Legacy lives on at Big Brothers, Sisters

Ann Courtney makes imprint on organization
2010-10-04T00:00:00Z Legacy lives on at Big Brothers, SistersBy Tim Trainor of The Montana Standard Montana Standard
October 04, 2010 12:00 am  • 

After 27 years, Ann Courtney thought it was a good time to say goodbye.

The executive director of Big Brothers Big Sisters of Butte since 1983, Courtney announced her retirement recently.

“There is a time to learn, a time to lead and a time to leave,” she said. “I felt it was a good time to go.”

Courtney, 66, grew up in Butte and graduated from Butte Central and Montana Tech. She worked as a clerk for the Federal Bureau of Investigation and as a law clerk for her father before settling down to have a family.

When she wanted to get back to work in the early 1980s, she applied to a blind ad in the newspaper that advertised an opening at a local nonprofit. She had no idea, however, that she was already familiar with the organization to which she was applying.

Back then it was called Big Brothers, but under the tutelage of Courtney it expanded along with the national program. It now includes big sisters, big couples and school-based

mentors. This year, it hopes to have 55 community-based matches in which a child spends time with an adult mentor in an attempt to foster friendship, good study and lifestyle habits and confidence.

Courtney knew immediately that it was an organization she wanted to lead.

“And I thought it would be something I would be good at,” she said. “I had experience fundraising and with the media and had lots of contacts. My husband had been involved with Big Brothers and the organization had been part of my life.”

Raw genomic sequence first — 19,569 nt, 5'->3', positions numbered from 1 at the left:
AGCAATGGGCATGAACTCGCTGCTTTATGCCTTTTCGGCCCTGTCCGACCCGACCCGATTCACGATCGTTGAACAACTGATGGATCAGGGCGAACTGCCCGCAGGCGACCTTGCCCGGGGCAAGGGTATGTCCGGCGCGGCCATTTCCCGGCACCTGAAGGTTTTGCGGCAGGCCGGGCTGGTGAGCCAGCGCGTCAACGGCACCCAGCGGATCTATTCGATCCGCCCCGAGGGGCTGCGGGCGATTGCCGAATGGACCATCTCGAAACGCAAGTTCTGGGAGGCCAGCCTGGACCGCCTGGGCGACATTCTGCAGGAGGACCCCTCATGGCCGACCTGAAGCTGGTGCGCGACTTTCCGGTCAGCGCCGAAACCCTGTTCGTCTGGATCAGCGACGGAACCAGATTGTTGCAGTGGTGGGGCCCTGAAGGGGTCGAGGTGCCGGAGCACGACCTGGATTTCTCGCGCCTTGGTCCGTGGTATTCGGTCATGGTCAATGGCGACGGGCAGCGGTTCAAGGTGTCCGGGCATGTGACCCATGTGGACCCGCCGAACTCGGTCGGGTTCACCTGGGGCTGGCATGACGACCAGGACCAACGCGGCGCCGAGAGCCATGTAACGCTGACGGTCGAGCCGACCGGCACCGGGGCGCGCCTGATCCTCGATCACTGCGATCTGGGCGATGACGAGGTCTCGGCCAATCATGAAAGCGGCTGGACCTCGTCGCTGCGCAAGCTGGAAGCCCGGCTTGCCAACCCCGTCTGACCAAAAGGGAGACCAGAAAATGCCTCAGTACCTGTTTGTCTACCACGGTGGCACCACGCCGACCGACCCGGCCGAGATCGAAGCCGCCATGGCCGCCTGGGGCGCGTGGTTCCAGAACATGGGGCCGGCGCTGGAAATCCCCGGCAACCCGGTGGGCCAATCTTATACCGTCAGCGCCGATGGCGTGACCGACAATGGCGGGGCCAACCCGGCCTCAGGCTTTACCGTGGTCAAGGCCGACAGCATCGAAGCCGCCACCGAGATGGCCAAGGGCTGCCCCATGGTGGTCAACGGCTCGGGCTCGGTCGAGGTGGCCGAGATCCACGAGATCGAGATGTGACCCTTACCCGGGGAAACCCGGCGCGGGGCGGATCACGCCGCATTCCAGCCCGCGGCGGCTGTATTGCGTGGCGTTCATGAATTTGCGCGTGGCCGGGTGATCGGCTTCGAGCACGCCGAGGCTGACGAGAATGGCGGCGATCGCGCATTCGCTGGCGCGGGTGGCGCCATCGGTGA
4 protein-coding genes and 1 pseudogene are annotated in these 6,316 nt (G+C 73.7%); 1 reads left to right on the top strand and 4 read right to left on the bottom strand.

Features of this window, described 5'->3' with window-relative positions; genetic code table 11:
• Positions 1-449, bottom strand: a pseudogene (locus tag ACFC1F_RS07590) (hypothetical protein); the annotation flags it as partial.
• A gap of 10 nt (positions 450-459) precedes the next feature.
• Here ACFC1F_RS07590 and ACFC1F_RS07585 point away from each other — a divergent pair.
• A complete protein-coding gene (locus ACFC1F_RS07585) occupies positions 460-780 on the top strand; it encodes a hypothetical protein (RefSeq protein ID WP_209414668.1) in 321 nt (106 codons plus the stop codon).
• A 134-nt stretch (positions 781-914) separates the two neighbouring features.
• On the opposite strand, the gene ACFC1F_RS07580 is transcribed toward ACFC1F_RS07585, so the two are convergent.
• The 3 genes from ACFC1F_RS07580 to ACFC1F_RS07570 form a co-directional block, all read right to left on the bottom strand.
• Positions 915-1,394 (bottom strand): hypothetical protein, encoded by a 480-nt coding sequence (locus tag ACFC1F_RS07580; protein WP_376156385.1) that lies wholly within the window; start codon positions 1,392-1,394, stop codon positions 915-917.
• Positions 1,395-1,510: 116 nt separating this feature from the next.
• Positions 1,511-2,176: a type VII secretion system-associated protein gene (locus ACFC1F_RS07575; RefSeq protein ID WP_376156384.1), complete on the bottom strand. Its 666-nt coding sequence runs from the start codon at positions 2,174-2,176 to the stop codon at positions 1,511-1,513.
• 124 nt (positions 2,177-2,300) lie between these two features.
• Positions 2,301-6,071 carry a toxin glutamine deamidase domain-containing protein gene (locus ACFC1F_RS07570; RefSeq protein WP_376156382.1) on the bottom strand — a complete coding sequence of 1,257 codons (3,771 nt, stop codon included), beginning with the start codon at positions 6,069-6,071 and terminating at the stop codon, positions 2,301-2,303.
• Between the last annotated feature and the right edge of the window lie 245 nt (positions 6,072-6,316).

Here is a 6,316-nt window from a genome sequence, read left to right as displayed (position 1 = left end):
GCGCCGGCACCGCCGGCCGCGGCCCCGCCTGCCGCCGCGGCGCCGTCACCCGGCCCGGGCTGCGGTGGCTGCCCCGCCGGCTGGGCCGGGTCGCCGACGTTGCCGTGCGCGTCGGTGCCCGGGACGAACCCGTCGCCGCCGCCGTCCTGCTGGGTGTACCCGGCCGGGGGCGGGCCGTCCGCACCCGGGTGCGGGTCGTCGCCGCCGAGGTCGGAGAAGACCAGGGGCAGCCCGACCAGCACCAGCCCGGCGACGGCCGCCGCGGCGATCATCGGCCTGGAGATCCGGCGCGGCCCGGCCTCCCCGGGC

When she took over, the nonprofit struggled to stay solvent. Courtney went right to work, however, trying to raise money and recruit donors.

“We did everything,” said Courtney. “We had raffles, garage sales, bake sales. We even did a Rent-a-Santa and Rent-a-Goat.”

Phyllis Costello, a longtime coworker of Courtney and program coordinator for BBBS, got roped into playing Santa.

“I drove her around from place to place in a Santa suit,” said Courtney. “I told you we tried everything.”

Despite their different personalities, Courtney and Costello worked together well.

Courtney was the fundraiser, the numbers gal, the straight-laced talker who could approach anyone and come away with a donation. Costello was the opposite, described herself as the “free spirit,” brought energy into the office and was not embarrassed to be driven around town in a Santa suit.

“I respect her immensely,” said Costello. “We are so different but because we each had our strengths we worked together really well.”

Breanna Hoard served previously as Courtney’s administrative assistant and took over the head job after her mentor’s retirement.

“She is amazing,” said Hoard. “She had that kind of charisma, was really great talking with people, advocating the program and building those personal relationships.”

Those qualities served Big Brothers Big Sisters well over the last 27 years. Courtney left Hoard in good hands with a financially stable organization resting atop a solid base of donors.

But staying that way takes work.

“I’m realizing how much is involved in this job,” said Hoard. “It’s really taking on so much more — talking with the legislators, all the federations, all the agencies in Montana.”

As for Courtney, she thinks Big Brothers Big Sisters will be a viable charity long into the future. To make sure that is the case she established the Ann Courtney Legacy Fund and requested that friends and family contribute to it “with the intent that (Big Brothers Big Sisters) could live on in perpetuity.”

“I feel so blessed to have a career where every day I went to work knowing I made a difference in the life of a child,” Courtney said.

But she also feels blessed by the volunteers who have given their time and energy to making differences in the lives of area children.

“I stood in awe of our wonderful volunteers, some of whom have been around as long as I have,” said Courtney. “They really make a difference and put children on a path toward success. They are creating a better community and a brighter future for hundreds of children and we’re all better off for it.”

— Reporter Tim Trainor may be reached via e-mail at tim.trainor@lee.net or call 496-5519.

Copyright 2016 Montana Standard. All rights reserved. This material may not be published, broadcast, rewritten or redistributed.

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